As we all deal with the Covid-19 crisis from wherever we are in the world, we thought we would share some perspectives from St Hilda's Old Girls who are doing their bit to help others in various ways. Today we hear from Renee Kufner Heal, who is the Deputy Head of Mission and Consul at the New Zealand Embassy in Spain. Renee attended St Hilda's from 1995-2001.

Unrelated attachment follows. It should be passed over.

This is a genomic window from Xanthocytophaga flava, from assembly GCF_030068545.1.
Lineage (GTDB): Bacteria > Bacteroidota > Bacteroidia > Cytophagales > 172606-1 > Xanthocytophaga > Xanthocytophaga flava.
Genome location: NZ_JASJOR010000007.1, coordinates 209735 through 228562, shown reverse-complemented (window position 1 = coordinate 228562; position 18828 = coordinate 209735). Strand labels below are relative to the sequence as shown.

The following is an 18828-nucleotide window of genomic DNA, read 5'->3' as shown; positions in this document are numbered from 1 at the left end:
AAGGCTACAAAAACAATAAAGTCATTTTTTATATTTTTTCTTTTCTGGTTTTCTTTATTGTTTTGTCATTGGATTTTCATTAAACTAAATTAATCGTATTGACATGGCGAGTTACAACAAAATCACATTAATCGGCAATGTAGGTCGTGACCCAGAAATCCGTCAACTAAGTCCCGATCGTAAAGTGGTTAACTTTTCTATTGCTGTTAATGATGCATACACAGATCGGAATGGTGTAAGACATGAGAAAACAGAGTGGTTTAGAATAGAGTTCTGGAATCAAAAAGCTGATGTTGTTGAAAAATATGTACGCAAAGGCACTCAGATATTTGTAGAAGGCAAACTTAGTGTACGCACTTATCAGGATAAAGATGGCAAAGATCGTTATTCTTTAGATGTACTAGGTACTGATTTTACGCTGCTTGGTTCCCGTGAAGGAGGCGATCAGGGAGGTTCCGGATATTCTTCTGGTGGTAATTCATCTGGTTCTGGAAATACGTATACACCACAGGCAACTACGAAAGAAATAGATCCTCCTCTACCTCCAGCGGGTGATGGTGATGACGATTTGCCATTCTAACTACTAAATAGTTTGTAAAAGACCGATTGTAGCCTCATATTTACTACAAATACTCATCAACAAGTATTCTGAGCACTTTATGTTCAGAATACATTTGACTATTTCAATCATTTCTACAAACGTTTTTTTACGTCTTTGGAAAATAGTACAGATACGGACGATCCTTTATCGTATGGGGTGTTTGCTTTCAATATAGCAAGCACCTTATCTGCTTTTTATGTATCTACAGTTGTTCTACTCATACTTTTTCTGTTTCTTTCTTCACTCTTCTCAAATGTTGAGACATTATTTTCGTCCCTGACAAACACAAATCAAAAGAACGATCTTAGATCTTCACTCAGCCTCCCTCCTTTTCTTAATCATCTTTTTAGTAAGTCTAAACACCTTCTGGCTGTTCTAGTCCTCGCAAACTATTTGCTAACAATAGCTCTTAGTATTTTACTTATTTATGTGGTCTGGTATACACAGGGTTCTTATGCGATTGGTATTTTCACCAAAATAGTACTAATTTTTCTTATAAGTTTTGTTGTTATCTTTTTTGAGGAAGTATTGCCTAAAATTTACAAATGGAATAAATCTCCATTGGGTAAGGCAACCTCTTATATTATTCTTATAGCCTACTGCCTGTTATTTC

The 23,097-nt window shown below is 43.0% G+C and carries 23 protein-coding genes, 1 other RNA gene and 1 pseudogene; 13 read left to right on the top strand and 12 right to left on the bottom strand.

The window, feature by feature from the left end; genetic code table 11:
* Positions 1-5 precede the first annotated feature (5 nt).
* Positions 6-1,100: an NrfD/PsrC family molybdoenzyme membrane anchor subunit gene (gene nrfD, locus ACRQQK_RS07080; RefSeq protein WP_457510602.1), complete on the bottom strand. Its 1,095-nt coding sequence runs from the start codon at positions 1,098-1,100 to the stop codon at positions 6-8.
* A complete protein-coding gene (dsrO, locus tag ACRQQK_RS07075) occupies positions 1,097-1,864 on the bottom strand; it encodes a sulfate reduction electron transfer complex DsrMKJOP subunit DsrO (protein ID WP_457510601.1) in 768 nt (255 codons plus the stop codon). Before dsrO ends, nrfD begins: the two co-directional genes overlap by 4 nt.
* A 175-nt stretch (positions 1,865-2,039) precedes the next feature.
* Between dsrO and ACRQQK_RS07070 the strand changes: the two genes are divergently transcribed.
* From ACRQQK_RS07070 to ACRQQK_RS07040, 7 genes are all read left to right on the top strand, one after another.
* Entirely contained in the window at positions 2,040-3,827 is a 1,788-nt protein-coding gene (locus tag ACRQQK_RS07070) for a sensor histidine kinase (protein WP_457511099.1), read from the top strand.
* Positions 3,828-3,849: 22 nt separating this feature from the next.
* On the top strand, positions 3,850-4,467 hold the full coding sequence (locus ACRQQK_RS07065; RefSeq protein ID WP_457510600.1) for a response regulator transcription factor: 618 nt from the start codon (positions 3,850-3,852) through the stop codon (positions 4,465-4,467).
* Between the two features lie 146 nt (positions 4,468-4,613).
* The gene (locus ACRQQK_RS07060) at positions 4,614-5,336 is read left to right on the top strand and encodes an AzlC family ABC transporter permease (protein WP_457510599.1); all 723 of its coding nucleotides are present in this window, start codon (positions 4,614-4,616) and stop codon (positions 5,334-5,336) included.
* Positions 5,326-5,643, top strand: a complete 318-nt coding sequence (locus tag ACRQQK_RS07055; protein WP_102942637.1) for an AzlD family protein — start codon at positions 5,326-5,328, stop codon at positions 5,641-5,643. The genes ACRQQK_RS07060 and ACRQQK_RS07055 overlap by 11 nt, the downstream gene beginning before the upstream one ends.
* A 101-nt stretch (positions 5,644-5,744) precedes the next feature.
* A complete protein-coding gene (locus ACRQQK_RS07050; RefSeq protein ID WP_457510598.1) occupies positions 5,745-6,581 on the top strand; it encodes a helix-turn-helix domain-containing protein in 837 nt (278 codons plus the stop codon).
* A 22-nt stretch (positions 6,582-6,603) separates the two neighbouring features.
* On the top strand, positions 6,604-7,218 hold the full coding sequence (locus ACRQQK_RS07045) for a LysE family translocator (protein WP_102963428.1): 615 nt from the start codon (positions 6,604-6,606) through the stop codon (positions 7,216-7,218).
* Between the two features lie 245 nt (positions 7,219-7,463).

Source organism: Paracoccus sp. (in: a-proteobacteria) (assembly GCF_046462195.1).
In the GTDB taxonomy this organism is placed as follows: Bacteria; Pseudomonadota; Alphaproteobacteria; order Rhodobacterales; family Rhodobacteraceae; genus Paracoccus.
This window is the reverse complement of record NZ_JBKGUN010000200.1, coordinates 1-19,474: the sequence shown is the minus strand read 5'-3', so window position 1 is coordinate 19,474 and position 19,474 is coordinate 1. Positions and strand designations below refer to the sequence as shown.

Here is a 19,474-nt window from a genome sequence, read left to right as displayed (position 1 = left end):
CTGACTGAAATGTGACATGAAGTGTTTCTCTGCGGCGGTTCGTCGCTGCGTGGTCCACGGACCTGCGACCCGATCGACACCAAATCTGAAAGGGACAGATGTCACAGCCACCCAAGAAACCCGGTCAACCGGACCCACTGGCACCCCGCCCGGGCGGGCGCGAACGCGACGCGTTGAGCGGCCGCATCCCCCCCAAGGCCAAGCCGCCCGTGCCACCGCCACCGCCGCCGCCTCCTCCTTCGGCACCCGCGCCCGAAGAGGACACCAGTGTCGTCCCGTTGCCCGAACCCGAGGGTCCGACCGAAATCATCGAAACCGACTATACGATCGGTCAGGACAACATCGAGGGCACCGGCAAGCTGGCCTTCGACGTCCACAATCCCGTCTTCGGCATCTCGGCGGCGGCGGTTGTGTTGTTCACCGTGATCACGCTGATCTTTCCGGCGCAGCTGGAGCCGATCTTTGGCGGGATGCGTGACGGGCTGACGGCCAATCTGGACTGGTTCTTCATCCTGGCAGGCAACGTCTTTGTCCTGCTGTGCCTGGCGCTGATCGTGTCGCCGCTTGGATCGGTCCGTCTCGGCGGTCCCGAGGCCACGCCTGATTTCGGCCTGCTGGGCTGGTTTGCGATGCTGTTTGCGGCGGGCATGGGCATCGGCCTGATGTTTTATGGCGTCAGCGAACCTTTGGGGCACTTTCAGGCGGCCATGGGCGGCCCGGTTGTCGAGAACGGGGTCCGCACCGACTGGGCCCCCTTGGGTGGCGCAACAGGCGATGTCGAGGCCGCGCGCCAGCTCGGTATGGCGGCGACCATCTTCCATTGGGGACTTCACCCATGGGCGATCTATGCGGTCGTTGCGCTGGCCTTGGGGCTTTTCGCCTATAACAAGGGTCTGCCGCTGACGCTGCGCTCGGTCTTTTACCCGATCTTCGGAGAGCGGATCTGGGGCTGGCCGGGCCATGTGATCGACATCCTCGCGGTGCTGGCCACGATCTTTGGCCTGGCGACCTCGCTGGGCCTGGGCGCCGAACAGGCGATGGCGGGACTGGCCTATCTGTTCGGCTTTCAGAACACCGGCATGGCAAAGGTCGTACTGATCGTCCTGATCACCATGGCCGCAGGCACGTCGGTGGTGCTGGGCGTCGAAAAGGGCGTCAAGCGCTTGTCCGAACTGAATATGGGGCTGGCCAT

"I am currently based in Madrid, Spain, which sadly is one of the global hotspots for Covid-19. Just two months ago Spain had reported only a handful of cases of Covid-19; today, it has suffered nearly 180,000 cases which tragically have resulted in over 18,700 deaths. The current state of alarm here is necessarily very strict and people are only allowed to leave their houses for essential work, or to go to the supermarket or pharmacy. Outdoor exercise or leisure time is prohibited. We are fortunate that both my husband and I can work from home; and we are grateful that the searing summer temperatures have not yet arrived – I’m not ready to contemplate being stuck inside in 40+ degrees. Professionally, it has been a very busy time as my wonderful team – who displayed incredible adaptability as we quickly shifted to working as a “virtual Embassy” – have worked tirelessly to support New Zealanders in Spain, as well as our other countries of accreditation (Morocco, Malta, Andorra, and the Holy See). It has been a privilege to work with such dedicated professionals to assist so many Kiwis offshore. As in most places, it’s hard to tell when things will return to a “new normal”. Today is Day 41 on lockdown for me, and this will probably continue for at least another month. My main lockdown survival strategies have been: focusing on what we do have, not on what we don’t have (as helpful in managing garden-envy as it is in finding dinner inspiration in a diminishing lockdown pantry); practising gratitude (no matter what, every day I can be grateful for the support of my husband, a spacious apartment, and my health); and being deliberate and thoughtful about what news and social media I consume. The overriding feeling for me, though, is hope. Spaniards are displaying an incredible discipline and respect for the rules, and it is working: slowly but surely, our curve is flattening. There’s a strong sense of community: from a bag of fresh Valencian oranges left at our door by kind neighbours, through to the nightly applause from windows and balconies for our healthcare professionals, it feels like we are part of something bigger than our “bubble”. The grace, resilience, and generosity of this country and its people is awe-inspiring, and while I at times feel far from home, it’s an honour to be serving here."